4 Reasons You're Failing Your Interviews

In a questionnaire Graduate Rescue carried out with career advisors and graduate employers we were surprised by a reoccurring statement: many of our experts felt that graduates routinely undersell themselves!

After doing a bit of research we found that this was actually a common theme from recruiters - in a poll conducted by Gumtree 42% of employer respondents said that they felt interview candidates undersell themselves. So why are we underselling ourselves when everyone’s desperate for employment?

For most grads it probably falls into one, if not all of these categories:

1. Modesty

“Why are you better than the other candidates interviewing for this position?” 

“Well, I’m qualified and have the relevant experience but I’m sure all the other candidates are really great as well!”

For most of us talking about ourselves and how fantastically brilliant we are is very unnatural, it makes us feel boastful and uncomfortable. We don’t like it when other people do it; so why would we do it ourselves?

In most situations modesty is admirable but an interview environment is not the place for it. You need to be confident, upfront and unashamed of what you can do.

That said don’t entirely throw manners out the window!
Be honest, but not arrogant. Confident but not cocky.

2. Not understanding your skills 

Going back to the earlier question, modesty aside, do you actually know why you’re the best candidate for the position?

It’s difficult to advise people on exactly how they should get a better grasp of their skill set because everyone’s different, we’re programmed to think in terms of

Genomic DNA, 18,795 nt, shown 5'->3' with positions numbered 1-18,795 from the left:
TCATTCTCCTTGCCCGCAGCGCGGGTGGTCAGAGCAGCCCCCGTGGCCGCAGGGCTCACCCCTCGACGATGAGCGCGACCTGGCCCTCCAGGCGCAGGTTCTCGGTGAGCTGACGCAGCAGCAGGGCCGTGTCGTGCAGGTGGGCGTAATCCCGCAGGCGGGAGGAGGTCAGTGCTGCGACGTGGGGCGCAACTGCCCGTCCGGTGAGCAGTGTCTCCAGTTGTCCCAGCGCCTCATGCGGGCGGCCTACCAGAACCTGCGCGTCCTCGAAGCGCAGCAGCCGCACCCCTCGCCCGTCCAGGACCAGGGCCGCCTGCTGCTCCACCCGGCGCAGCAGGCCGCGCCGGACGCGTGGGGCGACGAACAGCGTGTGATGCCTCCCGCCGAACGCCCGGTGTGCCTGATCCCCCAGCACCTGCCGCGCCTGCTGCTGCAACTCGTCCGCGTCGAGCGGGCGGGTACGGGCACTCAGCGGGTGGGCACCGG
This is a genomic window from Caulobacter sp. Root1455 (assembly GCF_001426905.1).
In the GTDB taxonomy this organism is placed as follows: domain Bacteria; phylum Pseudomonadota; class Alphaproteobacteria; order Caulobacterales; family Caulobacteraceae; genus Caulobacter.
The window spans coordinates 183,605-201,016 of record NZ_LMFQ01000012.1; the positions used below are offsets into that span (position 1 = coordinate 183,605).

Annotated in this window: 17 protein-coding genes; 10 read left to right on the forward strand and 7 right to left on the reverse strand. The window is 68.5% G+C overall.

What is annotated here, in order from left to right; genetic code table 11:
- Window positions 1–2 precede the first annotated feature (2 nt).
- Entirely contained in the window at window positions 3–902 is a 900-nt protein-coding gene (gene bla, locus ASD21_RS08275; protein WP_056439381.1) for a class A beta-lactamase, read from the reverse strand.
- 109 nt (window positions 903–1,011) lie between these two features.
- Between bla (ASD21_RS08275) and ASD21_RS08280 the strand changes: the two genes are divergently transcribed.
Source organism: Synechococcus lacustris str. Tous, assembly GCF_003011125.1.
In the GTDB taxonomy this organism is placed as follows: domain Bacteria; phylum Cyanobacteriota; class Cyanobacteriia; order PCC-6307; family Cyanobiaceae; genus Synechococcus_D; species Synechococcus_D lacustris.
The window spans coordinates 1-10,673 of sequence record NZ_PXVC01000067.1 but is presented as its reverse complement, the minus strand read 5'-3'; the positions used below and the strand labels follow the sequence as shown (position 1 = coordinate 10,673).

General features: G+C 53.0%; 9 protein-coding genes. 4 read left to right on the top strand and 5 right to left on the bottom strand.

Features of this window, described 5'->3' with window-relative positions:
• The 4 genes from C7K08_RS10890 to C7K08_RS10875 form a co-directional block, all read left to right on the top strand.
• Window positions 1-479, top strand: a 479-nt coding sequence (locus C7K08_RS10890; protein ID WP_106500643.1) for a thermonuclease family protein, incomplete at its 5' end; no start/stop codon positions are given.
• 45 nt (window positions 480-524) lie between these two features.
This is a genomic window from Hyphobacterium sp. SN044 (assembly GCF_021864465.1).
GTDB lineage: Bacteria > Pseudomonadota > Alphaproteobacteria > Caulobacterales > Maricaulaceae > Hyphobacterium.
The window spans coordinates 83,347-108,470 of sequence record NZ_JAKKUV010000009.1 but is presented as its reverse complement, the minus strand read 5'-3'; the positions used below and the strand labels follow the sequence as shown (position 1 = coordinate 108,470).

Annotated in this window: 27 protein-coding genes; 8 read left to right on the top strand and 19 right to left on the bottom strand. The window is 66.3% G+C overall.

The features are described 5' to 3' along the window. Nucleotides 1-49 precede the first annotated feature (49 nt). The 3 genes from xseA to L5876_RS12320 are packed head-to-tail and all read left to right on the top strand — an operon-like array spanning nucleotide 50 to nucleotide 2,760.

Generally you’ll have about an hour to impress the interviewer and they have just an hour to decide if you’re the best candidate for the role. They don’t have time to tease out of you what they’re looking for. The onus is on you to demonstrate, quickly and effectively, what you can do for them.

Grab a pen and paper and try the S.E.C. exercise: Skill-Experience-Communication.

i. Skill 

Identify the skill

ii. Experience

How do you know you possess X skill?

What experiences in your life have taught you that you’re good at this?

iii. Communication

How can you succinctly communicate this? Preparing and rehearsing the actual words and phrases you’re going to use in the interview will help you preform to the best of your abilities. Be warned though, it’s not about rhetoric. It’s not about how many buzzwords you can cram into one sentence. It is about (at the risk of sounding like a cheesy self-help guide!) saying something real, but saying it well.

Repeat with all the skills you have and you’ll start build a great set of selling points to win an interviewer over.

4. Lack of confidence

In the end most of this comes down to confidence. Confidence to be immodest, confidence in yourself and your skills.

It can be difficult to maintain your confidence when you’re at the very earliest stage of your career and lacking in experience, particularly after a few knock backs. Just remember every CEO, every top Exec, every innovating business leader, all started where you are right now!

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